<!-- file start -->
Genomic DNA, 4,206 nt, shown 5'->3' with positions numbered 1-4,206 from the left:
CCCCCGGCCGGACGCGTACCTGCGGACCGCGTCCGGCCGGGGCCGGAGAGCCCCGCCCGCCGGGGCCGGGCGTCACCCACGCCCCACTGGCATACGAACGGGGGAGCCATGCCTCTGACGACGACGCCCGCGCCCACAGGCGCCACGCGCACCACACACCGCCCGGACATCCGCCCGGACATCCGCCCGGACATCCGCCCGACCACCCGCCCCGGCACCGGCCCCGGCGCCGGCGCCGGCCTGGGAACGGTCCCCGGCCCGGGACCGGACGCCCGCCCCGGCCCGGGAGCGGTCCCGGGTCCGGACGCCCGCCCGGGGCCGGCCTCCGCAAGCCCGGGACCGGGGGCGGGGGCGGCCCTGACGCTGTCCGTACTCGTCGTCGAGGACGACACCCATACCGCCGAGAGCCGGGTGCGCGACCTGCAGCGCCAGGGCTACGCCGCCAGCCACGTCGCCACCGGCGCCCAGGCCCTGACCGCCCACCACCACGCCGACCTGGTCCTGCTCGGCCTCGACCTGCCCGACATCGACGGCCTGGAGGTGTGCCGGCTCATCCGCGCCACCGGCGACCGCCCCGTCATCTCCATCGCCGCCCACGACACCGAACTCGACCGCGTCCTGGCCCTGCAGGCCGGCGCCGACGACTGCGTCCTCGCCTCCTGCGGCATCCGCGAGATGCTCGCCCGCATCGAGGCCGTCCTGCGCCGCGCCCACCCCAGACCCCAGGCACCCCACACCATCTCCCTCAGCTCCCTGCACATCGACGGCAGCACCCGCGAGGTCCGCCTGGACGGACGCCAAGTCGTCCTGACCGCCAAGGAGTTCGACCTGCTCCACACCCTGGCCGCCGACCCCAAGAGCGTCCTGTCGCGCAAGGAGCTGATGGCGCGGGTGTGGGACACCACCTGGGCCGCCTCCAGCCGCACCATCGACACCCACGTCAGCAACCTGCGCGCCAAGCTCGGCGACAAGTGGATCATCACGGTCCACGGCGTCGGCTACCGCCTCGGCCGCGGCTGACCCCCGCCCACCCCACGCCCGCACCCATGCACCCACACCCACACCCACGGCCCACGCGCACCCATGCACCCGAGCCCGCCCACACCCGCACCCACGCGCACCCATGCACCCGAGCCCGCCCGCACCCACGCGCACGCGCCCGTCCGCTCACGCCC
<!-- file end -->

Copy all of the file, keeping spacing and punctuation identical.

Genomic DNA, 4,206 nt, shown 5'->3' with positions numbered 1-4,206 from the left:
CCCCCGGCCGGACGCGTACCTGCGGACCGCGTCCGGCCGGGGCCGGAGAGCCCCGCCCGCCGGGGCCGGGCGTCACCCACGCCCCACTGGCATACGAACGGGGGAGCCATGCCTCTGACGACGACGCCCGCGCCCACAGGCGCCACGCGCACCACACACCGCCCGGACATCCGCCCGGACATCCGCCCGGACATCCGCCCGACCACCCGCCCCGGCACCGGCCCCGGCGCCGGCGCCGGCCTGGGAACGGTCCCCGGCCCGGGACCGGACGCCCGCCCCGGCCCGGGAGCGGTCCCGGGTCCGGACGCCCGCCCGGGGCCGGCCTCCGCAAGCCCGGGACCGGGGGCGGGGGCGGCCCTGACGCTGTCCGTACTCGTCGTCGAGGACGACACCCATACCGCCGAGAGCCGGGTGCGCGACCTGCAGCGCCAGGGCTACGCCGCCAGCCACGTCGCCACCGGCGCCCAGGCCCTGACCGCCCACCACCACGCCGACCTGGTCCTGCTCGGCCTCGACCTGCCCGACATCGACGGCCTGGAGGTGTGCCGGCTCATCCGCGCCACCGGCGACCGCCCCGTCATCTCCATCGCCGCCCACGACACCGAACTCGACCGCGTCCTGGCCCTGCAGGCCGGCGCCGACGACTGCGTCCTCGCCTCCTGCGGCATCCGCGAGATGCTCGCCCGCATCGAGGCCGTCCTGCGCCGCGCCCACCCCAGACCCCAGGCACCCCACACCATCTCCCTCAGCTCCCTGCACATCGACGGCAGCACCCGCGAGGTCCGCCTGGACGGACGCCAAGTCGTCCTGACCGCCAAGGAGTTCGACCTGCTCCACACCCTGGCCGCCGACCCCAAGAGCGTCCTGTCGCGCAAGGAGCTGATGGCGCGGGTGTGGGACACCACCTGGGCCGCCTCCAGCCGCACCATCGACACCCACGTCAGCAACCTGCGCGCCAAGCTCGGCGACAAGTGGATCATCACGGTCCACGGCGTCGGCTACCGCCTCGGCCGCGGCTGACCCCCGCCCACCCCACGCCCGCACCCATGCACCCACACCCACACCCACGGCCCACGCGCACCCATGCACCCGAGCCCGCCCACACCCGCACCCACGCGCACCCATGCACCCGAGCCCGCCCGCACCCACGCGCACGCGCCCGTCCGCTCACGCCC